There is also contact between us and the Reformed (German) Church in the United States. Although they had no representative from their classis in our midst, there was a letter of greetings from their representative, who stated that it was impossible for him to attend our sessions. Synod appointed the Reverends J. Blankespoor and A. Petter to represent us at their next classical gathering.

The third important matter brought to the attention of this synod was the matter of Psalter reprint and Psalter revision. As you know, our churches were busy during the past few years preparing a revision of our present Psalter. There is one committee active in examining the various songs and tunes, and another busy with the liturgical forms in the back of the Psalter. Both of these committees presented their report, but their work is by no means finished. A work of this kind should be done carefully and thoroughly, if it is to have a real value for our churches. The general opinion seems to be that it will still take some years before we are ready to use the revised Psalter in our services.

But that does not mean that nothing will be done to relieve the present shortage of Psalters in our churches. An opportunity has offered itself to reprint the present Psalter in its present form, with only slight changes, in sufficient number to tide us over until the new Psalter is ready. There will be one addition introduced into this reprinted Psalter. The Rev. John Heys has prepared two chorales on the Lord’s Prayer, which have been adopted by synod and will appear in this Psalter.

There are always certain matters that appear on the agenda of a synod, which defy all classification.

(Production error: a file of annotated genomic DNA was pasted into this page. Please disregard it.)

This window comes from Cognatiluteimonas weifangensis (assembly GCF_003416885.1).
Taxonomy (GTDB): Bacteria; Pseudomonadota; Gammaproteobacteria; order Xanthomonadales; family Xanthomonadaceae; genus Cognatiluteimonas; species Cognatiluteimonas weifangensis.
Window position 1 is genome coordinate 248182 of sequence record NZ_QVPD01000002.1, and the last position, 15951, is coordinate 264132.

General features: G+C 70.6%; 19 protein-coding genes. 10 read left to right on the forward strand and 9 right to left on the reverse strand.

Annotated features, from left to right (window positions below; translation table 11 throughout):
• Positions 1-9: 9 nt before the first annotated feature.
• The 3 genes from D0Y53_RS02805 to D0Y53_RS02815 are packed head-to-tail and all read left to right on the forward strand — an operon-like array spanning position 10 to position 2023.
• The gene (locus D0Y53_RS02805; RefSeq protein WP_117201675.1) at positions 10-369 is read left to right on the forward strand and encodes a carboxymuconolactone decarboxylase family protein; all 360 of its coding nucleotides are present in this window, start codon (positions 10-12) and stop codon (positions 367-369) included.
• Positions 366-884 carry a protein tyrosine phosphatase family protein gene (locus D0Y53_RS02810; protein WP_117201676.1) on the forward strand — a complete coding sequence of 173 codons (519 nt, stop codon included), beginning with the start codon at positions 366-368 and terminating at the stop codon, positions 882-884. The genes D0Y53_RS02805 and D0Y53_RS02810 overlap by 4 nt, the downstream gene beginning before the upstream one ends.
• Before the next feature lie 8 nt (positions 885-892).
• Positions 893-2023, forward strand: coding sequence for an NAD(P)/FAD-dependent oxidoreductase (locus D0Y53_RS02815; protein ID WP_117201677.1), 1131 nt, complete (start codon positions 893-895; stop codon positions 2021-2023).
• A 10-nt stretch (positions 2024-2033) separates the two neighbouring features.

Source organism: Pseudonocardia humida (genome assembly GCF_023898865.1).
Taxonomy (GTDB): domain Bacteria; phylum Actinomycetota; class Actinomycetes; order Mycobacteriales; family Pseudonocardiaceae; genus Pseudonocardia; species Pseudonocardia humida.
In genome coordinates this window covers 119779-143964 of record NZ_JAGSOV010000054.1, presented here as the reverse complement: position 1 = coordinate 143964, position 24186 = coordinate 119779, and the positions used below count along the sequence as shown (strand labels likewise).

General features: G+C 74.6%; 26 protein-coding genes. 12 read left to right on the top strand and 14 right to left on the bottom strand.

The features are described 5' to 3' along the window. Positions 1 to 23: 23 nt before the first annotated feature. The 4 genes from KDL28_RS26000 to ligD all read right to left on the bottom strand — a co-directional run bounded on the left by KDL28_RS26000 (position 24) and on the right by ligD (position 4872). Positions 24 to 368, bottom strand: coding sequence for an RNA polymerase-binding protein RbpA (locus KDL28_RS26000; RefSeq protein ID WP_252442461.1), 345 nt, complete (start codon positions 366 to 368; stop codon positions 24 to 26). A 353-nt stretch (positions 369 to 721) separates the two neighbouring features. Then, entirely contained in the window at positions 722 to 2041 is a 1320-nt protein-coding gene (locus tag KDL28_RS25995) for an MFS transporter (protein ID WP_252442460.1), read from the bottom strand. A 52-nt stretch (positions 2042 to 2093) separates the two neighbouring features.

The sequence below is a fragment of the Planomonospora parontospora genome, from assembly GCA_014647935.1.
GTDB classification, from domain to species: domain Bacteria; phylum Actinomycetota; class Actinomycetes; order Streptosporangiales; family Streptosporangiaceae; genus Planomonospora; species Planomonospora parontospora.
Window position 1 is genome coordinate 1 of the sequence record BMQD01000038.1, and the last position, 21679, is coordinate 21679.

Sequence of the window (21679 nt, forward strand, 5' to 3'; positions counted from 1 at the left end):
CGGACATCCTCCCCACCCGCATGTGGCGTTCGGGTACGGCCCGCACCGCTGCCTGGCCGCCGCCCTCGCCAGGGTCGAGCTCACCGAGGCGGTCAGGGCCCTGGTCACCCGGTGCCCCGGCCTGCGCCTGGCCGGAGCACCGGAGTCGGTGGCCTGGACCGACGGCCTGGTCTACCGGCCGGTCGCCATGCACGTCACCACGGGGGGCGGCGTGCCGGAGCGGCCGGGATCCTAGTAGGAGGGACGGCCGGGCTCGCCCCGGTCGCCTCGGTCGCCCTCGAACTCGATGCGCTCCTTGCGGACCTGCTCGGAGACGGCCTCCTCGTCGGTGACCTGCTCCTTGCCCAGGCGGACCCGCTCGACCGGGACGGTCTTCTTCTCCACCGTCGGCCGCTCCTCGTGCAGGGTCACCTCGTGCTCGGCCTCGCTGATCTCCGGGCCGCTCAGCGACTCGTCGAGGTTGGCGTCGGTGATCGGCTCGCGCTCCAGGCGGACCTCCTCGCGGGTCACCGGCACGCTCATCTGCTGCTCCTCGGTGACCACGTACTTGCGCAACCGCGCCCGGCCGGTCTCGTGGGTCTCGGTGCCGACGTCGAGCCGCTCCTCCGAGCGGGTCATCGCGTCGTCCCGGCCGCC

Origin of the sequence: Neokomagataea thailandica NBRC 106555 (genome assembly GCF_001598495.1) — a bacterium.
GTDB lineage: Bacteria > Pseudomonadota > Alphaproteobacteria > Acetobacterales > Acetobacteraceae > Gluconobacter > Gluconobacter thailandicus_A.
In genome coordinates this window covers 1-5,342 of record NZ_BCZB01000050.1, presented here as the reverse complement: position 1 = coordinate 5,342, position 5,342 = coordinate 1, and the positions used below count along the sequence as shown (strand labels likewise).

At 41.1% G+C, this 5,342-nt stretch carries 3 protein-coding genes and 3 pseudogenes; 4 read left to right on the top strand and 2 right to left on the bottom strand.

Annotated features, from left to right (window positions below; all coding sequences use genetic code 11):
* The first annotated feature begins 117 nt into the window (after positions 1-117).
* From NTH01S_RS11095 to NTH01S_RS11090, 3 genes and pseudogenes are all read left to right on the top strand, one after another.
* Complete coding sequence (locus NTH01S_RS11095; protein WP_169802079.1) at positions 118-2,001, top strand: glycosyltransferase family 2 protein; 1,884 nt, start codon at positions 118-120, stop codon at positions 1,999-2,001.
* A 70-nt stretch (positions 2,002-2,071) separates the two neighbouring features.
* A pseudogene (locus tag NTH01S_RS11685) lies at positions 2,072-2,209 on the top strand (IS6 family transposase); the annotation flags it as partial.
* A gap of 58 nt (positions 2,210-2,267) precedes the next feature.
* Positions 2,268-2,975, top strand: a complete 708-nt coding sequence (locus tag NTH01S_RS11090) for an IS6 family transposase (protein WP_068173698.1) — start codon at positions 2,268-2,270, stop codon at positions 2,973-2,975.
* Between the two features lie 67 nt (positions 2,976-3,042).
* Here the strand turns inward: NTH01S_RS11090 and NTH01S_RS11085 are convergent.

Among these “varia” may be mentioned, first of all, the matter of subsidies for our needy churches. Two of our churches informed synod that they felt they could now get along without further financial aid, expressing their appreciation for the aid received in the past. Other churches were granted aid as advised by their respective Classes.

Then there was the matter of our new Church Order. By this time most of you know that our churches have finally published their own Church Order. It still contains the eighty-six articles of the Church Order of Dordrecht (unchanged), but the various decisions of our combined classes and synods have been added under the articles to which they pertain. You will also find other valuable material in this new Church Order, which should have a place in every Protestant Reformed home. The price is one dollar, and you can obtain your copy from the stated clerk, D. Jonker, 1239 Bemis St. S.E., Grand Rapids.

What is also of interest to many of us, is the fact that the synod has compiled a Year Book. This Year Book contains information about all our churches, our ministers, our theological school, the various committees of our synod, etc. There has been a great demand for a year book of this nature for some time. It will prove interesting, informative and important to all of us. This year the year book will appear as a supplement to the Acts of Synod, 1947, which will soon be offered for sale. Every family will want the 1947 Acts with the Year Book.

Finally, a decision was made to hold the next meeting of synod, the Lord willing, in the First Protestant Reformed Church of Grand Rapids, Michigan.

You will agree that many and weighty decisions were made. May the Lord cause His blessing to rest upon that which meets His approval. And may we experience His blessing and grace upon our churches also in the future.

C. Hanko, Reporter